Nevertheless, the president has committed his administration to transparency, to debate and to trusting the judgment of the people.
The second task facing the president is connecting action in Syria – any action, but specifically military action – to our core values as a nation. Thus: "We cannot raise our children in a world where we will not follow through on the things we say, the accords we sign, the values that define us."
That is a given. It's one of those commonplaces that still needs repeating. But "the values that define us" still need to be spelled out. And President Obama did: "…we believe that the rights of individuals to live in peace and dignity depends on the responsibilities of nations."
We have spelled out those responsibilities in our treasured documents and through our national debates, both crafted over decades. And though "we aren't perfect," as the president said, "this nation more than any other has been willing to meet those responsibilities." As a result, "we lead with the belief that right makes might – not the other way around."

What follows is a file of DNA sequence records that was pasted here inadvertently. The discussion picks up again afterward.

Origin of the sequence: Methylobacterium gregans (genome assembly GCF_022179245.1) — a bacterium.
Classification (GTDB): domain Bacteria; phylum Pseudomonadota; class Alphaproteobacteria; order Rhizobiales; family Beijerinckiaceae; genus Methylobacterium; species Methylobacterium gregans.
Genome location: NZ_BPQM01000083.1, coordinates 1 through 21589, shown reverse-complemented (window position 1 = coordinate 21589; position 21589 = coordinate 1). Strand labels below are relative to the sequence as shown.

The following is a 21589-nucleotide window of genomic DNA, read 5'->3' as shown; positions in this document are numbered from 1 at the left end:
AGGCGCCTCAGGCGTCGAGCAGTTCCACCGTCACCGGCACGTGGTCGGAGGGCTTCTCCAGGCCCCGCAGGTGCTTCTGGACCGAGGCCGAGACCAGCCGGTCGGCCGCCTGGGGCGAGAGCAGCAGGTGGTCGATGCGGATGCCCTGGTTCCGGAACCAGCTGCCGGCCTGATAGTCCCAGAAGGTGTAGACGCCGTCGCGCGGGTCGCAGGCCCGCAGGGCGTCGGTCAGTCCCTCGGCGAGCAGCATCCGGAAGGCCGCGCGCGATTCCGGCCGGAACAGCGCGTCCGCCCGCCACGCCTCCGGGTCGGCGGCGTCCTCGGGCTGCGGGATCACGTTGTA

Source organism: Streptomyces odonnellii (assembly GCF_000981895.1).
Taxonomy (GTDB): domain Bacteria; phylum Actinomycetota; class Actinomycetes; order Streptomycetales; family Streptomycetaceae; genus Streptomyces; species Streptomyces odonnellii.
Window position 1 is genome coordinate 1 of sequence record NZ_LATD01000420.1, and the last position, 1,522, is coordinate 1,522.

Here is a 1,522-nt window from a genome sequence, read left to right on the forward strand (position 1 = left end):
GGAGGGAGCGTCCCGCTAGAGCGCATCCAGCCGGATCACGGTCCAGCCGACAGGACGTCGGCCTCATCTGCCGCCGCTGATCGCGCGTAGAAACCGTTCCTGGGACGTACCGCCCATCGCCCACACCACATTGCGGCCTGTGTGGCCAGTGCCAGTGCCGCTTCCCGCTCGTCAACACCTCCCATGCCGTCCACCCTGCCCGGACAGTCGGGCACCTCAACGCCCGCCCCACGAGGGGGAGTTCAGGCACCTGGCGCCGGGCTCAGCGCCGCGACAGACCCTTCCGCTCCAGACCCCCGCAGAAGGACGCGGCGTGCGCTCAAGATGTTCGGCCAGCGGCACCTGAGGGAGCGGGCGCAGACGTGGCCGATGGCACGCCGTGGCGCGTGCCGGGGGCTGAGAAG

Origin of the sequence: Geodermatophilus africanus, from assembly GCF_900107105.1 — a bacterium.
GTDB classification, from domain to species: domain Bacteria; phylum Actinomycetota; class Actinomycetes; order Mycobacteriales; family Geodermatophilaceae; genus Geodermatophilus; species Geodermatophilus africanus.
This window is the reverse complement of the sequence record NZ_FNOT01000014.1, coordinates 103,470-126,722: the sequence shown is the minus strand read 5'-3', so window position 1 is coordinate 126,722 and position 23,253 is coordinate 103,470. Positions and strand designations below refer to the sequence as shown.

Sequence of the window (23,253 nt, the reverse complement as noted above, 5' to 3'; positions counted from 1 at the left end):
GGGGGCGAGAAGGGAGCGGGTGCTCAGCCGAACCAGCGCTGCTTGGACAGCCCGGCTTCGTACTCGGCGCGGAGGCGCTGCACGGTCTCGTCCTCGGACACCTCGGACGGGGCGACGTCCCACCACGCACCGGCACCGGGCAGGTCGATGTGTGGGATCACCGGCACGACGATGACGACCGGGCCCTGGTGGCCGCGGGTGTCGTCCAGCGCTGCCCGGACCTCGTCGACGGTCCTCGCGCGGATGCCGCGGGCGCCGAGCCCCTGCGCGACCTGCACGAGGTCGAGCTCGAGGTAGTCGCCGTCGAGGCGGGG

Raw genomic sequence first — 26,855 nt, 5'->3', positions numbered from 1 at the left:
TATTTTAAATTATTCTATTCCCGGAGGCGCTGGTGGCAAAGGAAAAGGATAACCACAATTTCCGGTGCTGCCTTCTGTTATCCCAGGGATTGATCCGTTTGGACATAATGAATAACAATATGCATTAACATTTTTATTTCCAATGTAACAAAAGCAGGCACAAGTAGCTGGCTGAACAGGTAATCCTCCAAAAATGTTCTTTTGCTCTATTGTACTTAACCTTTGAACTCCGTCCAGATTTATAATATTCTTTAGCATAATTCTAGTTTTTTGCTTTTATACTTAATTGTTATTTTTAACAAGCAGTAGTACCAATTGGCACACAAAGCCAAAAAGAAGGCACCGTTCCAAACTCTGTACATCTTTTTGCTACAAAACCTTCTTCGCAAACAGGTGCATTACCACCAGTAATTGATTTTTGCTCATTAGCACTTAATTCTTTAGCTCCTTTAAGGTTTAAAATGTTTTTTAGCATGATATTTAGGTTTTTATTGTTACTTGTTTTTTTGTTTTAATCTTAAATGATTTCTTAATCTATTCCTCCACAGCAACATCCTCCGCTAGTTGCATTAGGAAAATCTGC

But gathering support abroad will not be easy, as evidenced by the decision of the British Parliament.
Having John Kerry as Secretary of State, will help. He is a decorated veteran, knows war first-hand, opposed the Vietnam, and later the Iraq, wars, and has earned the respect of his counterparts and of heads of states abroad.
British Prime Minister David Cameron may be right, that the Iraq War has "poisoned the well" of public opinion against intervention in the Middle East.– in America as well as Britain. The antidote to the deceit that poisoned the well is honesty and transparency.
And to those who ask, "why should we get involved," I can only answer, "if gassing hundreds of children is not your red line, then what is?"
Donna Brazile is an ABC News consultant.